Culture of Hoops

Rondogate 2.0-ish: Dominating In Purple and Black

Screen capture courtesy of the NBA/YouTube.

Screen capture courtesy of the NBA/YouTube.

As hungry journalists stared anxiously at the story unfolding on the court of the Sleep Train Arena, fans donning purple and black yelled in sing-song tones that seemed to mimic the cowbells they rang smugly, their yells and pensive looks directed at the visiting team currently battling their beloved Sacramento Kings. In the midst of all the chaos, Rajon Rondo, the MENSA worthy Sacramento point guard, had his attention focused elsewhere during the third quarter of an extremely important game – his former coach, Dallas Mavericks’ head coach Rick Carlisle.

This was supposed to be Rondo’s revenge game, AKA the return of Rondogate to Dallas. Though revenge on WHAT isn’t quite too clear to those who witnessed the Rajon to Dallas debacle first hand. What did Rondo have to act revenge upon? Did he want revenge on the team he simply abandoned in 2014-15 playoffs after he tossed in the towel? Revenge on those very teammates he iced out in the locker room? Revenge on that coach he publically fought with and turned his back on in front of a nation?

Hold on while I suppress my feelings…

Sigh. Okay, and we’re back.

Let’s paint a new picture, one of a more evenly-matched standpoint – a brighter and more hopeful one with the apparent set up of a newfound hero, his face now turned toward the warmth of a new beginning. During the NBA offseason, Rondo signed a one-year contract with the Kings and is reminding folks of his salad days by scoring consecutive triple-doubles almost every night he takes the floor.

And on Monday night, as Rondo turned his sleepy gaze toward his short-lived former teammates, he had both everything, and nothing, to prove all at once. This would be Rondo’s “Schrodinger’s Cat” game, to say the least – a paradox that only makes sense to the executor himself. In Dallas, Rondo was the iceman. But in Sacramento, Rajon Rondo is pure lightning. In Sacramento’s 112-98 victory over the Mavericks, Rondo put up 21 points and six assists despite Dallas’ cocktail binge of “hack-a-Rondo” that was executed throughout the game itself.

He fell in line behind DeMarcus Cousins, who had returned from a three game absence and put up 31 points, nine rebounds, and six assists. The Mavericks had a difficult time attempting to contain Rudy Gay, who added on 20 of his own points and seven rebounds, which became one of the many issues that rose up in the third quarter. After the Mavs led by as much as 14 points in the first half, they scored only 13 points off of 5-of-22 shooting in the third, which basically gift-wrapped the game to the struggling Kings.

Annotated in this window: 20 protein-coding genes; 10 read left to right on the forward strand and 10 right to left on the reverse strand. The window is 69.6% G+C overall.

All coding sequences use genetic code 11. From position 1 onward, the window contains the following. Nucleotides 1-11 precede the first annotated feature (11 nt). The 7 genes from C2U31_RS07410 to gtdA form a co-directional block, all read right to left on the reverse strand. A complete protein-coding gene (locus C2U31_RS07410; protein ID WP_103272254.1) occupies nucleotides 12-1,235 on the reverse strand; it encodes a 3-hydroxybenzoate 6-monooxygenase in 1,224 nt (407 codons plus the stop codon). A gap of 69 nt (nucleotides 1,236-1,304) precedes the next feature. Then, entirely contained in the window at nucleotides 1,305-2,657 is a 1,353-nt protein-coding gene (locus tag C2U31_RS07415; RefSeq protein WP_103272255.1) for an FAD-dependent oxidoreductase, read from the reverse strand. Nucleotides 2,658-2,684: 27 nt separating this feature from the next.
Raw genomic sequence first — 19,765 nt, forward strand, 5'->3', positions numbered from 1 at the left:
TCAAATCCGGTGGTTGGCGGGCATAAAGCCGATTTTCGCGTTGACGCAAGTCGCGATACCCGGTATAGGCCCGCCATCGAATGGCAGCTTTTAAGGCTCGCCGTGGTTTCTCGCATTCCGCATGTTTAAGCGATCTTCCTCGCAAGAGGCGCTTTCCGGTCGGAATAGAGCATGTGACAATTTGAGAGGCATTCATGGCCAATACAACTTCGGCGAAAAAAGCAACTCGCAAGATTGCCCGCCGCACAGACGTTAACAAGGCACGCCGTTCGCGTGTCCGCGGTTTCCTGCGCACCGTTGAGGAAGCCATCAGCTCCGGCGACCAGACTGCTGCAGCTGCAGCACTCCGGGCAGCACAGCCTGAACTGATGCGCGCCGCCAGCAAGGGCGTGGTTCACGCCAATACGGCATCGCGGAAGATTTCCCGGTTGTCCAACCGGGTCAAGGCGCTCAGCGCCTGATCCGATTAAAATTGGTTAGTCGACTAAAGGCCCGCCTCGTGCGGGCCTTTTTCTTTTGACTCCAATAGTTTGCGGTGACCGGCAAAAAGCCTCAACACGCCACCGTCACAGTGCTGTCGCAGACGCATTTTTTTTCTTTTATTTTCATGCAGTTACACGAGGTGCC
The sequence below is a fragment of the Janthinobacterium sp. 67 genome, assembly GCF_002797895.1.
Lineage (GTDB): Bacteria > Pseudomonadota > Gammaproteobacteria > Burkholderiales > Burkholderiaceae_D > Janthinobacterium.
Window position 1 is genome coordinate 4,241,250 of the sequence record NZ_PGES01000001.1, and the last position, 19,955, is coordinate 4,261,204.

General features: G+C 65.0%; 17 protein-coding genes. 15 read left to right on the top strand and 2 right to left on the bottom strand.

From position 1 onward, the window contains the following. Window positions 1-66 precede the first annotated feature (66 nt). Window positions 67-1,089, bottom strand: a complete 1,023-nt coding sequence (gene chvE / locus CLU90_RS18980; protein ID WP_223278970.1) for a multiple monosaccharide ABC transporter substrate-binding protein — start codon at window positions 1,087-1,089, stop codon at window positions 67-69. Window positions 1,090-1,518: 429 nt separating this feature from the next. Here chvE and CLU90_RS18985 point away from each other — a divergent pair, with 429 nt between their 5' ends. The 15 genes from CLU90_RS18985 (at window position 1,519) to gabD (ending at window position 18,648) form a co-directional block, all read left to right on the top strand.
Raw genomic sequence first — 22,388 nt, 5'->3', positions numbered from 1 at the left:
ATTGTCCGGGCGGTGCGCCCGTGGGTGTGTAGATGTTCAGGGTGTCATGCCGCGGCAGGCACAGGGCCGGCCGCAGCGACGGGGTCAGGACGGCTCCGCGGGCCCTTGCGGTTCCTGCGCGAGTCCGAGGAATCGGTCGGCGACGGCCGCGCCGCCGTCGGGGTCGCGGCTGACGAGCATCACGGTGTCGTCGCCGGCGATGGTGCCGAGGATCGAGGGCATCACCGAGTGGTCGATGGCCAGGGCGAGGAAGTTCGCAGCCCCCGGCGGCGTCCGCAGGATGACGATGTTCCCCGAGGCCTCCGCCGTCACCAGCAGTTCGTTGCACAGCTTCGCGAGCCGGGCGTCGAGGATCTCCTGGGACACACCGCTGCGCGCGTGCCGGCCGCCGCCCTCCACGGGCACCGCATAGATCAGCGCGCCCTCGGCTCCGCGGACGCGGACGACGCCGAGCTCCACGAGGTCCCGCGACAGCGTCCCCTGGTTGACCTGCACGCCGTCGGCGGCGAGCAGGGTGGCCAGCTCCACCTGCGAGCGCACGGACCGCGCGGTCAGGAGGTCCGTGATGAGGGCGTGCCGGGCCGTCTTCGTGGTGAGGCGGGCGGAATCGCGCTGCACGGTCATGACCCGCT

Chandler Parsons led the visitors with 14 points, but is still on a minutes restriction and wasn’t able to be there for his team in the fourth quarter after playing a season-high 26 minutes with just under 11 minutes left to go in the game. “We kinda slowed down there and they started getting shots,” Parsons said following the game. “They hit some tough shots and they just continued to do that and we didn’t execute down the stretch.”
The loss was somewhat staggering for the Mavs, and a much needed breath of fresh air for the Kings, but despite that, there was one name that was firmly planted on everyone’s lips (THANKS A LOT, MEDIA DAMN… oh, hi there): R.O.N.D.O.

“He’s playing well,” Parsons commented when asked about his former teammate. “He’s always been capable, he’s always been very smart – you know, crafty – an unbelievable passer. He’s in a good rhythm right now.”

“I’m happy for him,” Dirk Nowitzki said after the game, a sentiment he expressed in the days BEFORE the game (but apparently something a lingering reporter failed to catch in the many times it was asked the veteran).

Rondo mania aside, the Mavericks need to move on from the fact that this is their fourth straight road loss and have scored less than 100 points thanks to turnovers and lingering issues on the offense.

“The games are all hard this year,” Carlisle expressed. “There are teams with bad records, but they’re all teams that are gonna compete – they’re all gonna make it hard.”

And hard the Kings made it. And hard Rajon Rondo clearly made it. He may not have been reading his former coach’s mind as some said, but he knew how design the perfect revenge/not revenge game on his newfound home turf. Foul line or no foul line, Rondo won in the end due to one simple fact:

His name is back on the tips of everyone’s lips.

And for the first time in a while, the words emerging from wagging tongues are completely and utterly positive.

Mavericks 98

(10-8, 5-6 away)

Kings 112

(7-12, 5-6 home)

Coverage: CSAC

10:00 PM ET, November 30, 2015

Sleep Train Arena, Sacramento, CA

1 2 3 4 T
DAL 32 26 13 27 98
SAC 23 31 22 36 112

Top Performers

Dal: Z. Pachulia 13 Pts, 10 Reb, 1 Ast

Sac: D. Cousins 31 Pts, 9 Reb, 6 Ast, 1 Blk

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